Scientists have long warned that climate change, caused mainly by greenhouse gas emissions from burning fossil fuels, will make heatwaves more frequent, intense and deadly. They say governments need to take drastic action to reduce emissions.

The European Union’s Copernicus Climate Change Service says that 2022 and 2021 were the continent’s hottest summers. The highest temperature ever recorded in Europe was recorded at 48.8°C in Sicily two years ago.

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In Italy, tourists tried to keep their cool by splashing in Rome’s fountains and standing under giant fans set up outside the Colosseum. Some had to queue for taxis for more than an hour in the heat outside Rome’s central railway station because of a chronic shortage of taxis in the capital.

The Health Ministry issued weather red alerts in 20 of the country’s 27 major cities on Tuesday, and the number is expected to rise to 23 on Wednesday.

“It is not excluded that we will exceed 47 degrees, and there may be some places in Sulcis and Campidano (in southern Sardinia) that could make us register a higher value,” said Carlo Spano, of the Italian Air Force Meteorological Service. .

“Our historical record (in Sardinia) is 47.7 degrees. Nothing prevents us from exceeding or equalizing it,” he said.

The heat has prompted some travelers to go home early. Anita Elshwe and her husband returned to Norway from their vacation spot in Fasanello, a village north of Rome, a week earlier than planned.

“I got severe pain in the head and legs, my fingers swelled, and I became more and more dizzy,” Al-Shuwai said of her heat-related symptoms.

Areas in northeastern Spain such as Catalonia, Aragon and the Mediterranean island of Mallorca were on alert for temperatures of more than 40 degrees Celsius on Tuesday. The Catalan weather service said the mercury reached 45 degrees Celsius in the Boadilla reservoir near the village of Darneus, the highest temperature ever recorded in the region.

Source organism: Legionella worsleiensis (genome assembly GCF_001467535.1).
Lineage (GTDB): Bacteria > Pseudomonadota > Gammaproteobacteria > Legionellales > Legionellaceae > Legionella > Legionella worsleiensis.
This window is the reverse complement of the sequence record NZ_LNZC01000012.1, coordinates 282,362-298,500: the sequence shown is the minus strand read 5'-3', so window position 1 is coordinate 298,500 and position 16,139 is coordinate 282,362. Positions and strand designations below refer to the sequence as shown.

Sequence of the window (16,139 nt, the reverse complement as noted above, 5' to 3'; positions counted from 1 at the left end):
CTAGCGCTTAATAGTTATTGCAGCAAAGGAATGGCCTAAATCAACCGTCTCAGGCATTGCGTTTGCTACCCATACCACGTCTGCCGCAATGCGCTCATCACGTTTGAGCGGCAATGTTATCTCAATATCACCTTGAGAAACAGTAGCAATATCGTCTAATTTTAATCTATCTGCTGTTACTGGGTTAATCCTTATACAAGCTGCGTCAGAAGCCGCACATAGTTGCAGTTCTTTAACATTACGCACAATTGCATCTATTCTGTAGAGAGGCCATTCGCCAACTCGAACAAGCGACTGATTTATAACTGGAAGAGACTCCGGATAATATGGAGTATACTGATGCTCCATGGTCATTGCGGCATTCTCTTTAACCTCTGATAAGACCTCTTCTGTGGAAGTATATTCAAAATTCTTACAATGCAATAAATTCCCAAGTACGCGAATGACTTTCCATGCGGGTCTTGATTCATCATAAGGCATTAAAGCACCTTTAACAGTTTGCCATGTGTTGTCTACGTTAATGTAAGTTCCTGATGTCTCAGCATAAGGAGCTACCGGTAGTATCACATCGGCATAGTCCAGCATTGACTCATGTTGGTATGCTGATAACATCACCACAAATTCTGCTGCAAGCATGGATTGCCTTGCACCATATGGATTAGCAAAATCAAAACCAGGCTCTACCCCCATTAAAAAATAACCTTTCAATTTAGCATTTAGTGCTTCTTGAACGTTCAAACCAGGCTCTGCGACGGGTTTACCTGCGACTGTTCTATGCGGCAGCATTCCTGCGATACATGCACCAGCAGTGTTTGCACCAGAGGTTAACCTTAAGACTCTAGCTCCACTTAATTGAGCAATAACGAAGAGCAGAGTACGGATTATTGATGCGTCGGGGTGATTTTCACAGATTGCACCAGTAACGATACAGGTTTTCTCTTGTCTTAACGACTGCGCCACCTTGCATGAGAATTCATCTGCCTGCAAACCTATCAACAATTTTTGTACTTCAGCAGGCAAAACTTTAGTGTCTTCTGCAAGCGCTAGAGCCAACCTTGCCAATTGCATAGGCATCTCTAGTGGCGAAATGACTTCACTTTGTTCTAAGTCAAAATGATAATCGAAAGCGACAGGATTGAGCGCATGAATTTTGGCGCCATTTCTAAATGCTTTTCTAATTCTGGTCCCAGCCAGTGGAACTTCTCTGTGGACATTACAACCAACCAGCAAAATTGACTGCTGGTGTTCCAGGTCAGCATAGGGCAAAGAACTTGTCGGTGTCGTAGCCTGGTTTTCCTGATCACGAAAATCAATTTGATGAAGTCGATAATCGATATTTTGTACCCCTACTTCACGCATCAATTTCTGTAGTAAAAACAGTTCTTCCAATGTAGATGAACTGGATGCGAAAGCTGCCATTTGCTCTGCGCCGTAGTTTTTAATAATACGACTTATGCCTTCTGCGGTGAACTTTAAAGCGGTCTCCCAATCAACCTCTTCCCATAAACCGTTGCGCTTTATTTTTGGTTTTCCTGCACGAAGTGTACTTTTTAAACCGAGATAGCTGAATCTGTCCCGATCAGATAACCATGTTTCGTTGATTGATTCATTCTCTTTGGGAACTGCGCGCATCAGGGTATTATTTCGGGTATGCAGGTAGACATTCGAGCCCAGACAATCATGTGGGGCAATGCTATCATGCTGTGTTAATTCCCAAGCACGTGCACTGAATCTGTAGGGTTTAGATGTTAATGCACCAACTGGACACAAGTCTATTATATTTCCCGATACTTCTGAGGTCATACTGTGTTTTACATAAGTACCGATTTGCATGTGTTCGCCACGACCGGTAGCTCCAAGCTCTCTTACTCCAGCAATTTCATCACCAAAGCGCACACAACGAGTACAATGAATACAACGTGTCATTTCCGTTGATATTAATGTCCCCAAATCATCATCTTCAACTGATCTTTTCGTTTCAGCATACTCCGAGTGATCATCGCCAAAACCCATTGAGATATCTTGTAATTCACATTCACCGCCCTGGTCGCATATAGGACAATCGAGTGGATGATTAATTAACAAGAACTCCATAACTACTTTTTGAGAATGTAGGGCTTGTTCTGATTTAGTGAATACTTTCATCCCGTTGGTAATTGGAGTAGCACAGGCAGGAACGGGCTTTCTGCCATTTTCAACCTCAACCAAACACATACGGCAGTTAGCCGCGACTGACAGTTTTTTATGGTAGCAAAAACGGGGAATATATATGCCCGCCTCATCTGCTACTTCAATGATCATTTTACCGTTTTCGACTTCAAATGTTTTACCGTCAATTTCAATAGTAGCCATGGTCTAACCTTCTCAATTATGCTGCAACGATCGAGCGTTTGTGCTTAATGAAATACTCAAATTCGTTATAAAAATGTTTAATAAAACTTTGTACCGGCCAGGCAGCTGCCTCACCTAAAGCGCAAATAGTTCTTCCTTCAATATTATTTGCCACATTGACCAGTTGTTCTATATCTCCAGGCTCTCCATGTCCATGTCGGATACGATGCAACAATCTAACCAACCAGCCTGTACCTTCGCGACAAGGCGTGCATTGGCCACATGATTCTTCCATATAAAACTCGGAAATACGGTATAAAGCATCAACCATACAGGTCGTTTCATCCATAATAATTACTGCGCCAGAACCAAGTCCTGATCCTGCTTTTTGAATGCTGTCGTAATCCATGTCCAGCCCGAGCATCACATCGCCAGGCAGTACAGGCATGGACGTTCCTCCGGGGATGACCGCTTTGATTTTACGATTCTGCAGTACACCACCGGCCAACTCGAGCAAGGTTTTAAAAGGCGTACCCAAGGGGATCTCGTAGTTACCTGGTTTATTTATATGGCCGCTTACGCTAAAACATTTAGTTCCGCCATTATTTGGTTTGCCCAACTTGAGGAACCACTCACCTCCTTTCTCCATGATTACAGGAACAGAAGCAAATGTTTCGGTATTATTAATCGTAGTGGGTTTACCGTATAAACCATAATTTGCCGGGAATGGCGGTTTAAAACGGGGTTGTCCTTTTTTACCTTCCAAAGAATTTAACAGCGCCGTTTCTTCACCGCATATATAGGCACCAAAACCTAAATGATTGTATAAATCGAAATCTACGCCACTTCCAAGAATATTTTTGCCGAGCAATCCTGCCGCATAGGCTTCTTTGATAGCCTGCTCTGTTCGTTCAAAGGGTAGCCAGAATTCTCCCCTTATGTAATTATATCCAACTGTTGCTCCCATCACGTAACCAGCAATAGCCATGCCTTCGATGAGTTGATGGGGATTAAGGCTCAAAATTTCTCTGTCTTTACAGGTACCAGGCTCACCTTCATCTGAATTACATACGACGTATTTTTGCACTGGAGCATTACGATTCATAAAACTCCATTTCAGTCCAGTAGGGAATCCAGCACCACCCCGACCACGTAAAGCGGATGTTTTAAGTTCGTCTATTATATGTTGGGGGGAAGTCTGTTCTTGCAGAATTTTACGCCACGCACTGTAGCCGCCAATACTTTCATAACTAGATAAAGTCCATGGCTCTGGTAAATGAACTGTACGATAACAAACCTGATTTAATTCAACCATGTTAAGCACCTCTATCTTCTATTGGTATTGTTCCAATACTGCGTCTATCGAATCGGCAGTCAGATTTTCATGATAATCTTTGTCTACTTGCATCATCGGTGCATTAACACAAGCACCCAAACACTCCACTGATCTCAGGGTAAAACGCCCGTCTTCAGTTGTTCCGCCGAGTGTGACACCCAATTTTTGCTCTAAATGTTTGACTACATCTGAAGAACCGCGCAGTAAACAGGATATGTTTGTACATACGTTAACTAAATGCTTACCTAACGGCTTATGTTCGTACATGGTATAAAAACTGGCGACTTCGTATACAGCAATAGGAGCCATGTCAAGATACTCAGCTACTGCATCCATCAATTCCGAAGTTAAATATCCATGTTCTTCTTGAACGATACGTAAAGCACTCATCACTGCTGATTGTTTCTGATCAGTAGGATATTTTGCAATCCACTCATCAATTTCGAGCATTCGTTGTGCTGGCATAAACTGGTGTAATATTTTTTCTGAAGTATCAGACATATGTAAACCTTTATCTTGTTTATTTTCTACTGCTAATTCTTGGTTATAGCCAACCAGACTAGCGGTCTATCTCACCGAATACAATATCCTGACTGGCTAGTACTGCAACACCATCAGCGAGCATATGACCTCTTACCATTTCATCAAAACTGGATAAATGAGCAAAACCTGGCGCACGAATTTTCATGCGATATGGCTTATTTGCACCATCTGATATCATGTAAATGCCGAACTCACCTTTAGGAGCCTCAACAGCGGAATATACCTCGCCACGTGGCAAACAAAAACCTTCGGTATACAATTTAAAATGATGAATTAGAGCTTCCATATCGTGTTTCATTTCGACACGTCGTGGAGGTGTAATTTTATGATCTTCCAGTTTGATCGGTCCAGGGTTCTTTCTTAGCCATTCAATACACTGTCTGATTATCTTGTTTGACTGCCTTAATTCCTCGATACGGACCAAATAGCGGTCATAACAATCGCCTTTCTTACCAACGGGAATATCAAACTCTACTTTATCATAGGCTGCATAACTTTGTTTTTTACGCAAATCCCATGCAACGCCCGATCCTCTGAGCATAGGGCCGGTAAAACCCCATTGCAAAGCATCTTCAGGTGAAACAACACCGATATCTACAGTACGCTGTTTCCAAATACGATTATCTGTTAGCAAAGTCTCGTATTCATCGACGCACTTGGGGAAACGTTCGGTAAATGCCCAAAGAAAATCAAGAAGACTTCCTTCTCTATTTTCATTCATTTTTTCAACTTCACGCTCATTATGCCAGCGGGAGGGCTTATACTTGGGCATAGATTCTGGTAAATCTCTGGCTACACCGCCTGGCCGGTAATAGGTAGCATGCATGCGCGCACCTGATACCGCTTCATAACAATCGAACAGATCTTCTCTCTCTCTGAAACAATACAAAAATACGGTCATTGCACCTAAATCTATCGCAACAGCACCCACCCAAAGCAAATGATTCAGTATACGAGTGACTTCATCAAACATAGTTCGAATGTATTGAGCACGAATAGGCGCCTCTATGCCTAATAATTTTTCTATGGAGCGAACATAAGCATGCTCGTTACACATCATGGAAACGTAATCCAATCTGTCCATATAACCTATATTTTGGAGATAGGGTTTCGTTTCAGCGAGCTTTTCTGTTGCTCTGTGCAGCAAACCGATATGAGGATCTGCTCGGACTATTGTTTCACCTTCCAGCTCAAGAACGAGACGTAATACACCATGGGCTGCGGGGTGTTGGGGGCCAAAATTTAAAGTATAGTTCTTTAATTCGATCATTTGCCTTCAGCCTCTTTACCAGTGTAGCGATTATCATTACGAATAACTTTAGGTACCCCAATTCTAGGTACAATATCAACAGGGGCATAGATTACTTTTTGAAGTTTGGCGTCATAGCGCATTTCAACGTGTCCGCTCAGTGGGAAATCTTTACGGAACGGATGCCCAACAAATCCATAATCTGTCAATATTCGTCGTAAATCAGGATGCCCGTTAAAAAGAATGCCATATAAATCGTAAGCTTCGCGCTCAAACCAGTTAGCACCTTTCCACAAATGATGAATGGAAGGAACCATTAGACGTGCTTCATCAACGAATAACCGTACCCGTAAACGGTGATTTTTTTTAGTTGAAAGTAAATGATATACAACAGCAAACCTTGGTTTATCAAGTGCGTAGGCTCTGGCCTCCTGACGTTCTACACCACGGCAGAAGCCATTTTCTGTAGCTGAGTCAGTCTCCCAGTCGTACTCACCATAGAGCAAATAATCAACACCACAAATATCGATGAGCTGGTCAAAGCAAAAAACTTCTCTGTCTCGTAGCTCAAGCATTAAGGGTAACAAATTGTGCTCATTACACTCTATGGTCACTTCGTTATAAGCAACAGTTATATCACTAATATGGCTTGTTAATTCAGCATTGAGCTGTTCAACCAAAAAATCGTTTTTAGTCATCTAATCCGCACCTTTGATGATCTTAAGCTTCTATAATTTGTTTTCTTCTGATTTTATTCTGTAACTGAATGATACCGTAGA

The national weather agency AEMET said the temperature on Monday night did not fall below 25 degrees Celsius in many parts of the Mediterranean coast and inside the Iberian Peninsula.

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“I struggled a bit, but I have a ceiling fan and that helped me,” said Mercedes, 60, a secretary in Madrid. “I was able to sleep but it was hard.”

In Greece, authorities told citizens close to a forest fire in Dervinochoria, north of Athens, to close doors and windows as smoke approached.

Standing in his burning house in Ano Lagonissi that was his home for 32 years, Giorgos Nikolaou, 89, described how he fled the fire in only his bathing suit and swimming shirt.

“I don’t have anything else, I don’t even have another shoe. Nothing. I’m done,” he said.

In China, trees fell on vehicles, a whale washed ashore and a refrigerator full of ice cream floated in floods as Typhoon Telem made its way through southern provinces on Tuesday, making its first landfall in the country this year.

Additional reporting by Angelo Amante, Emma Farge, Giselda Fagnone, Crispian Palmer, Angeliki Cotanto, Emma Pinedo, Gabriel Tetro-Farber; Writing by Matthias Williams; Editing by Janet Lawrence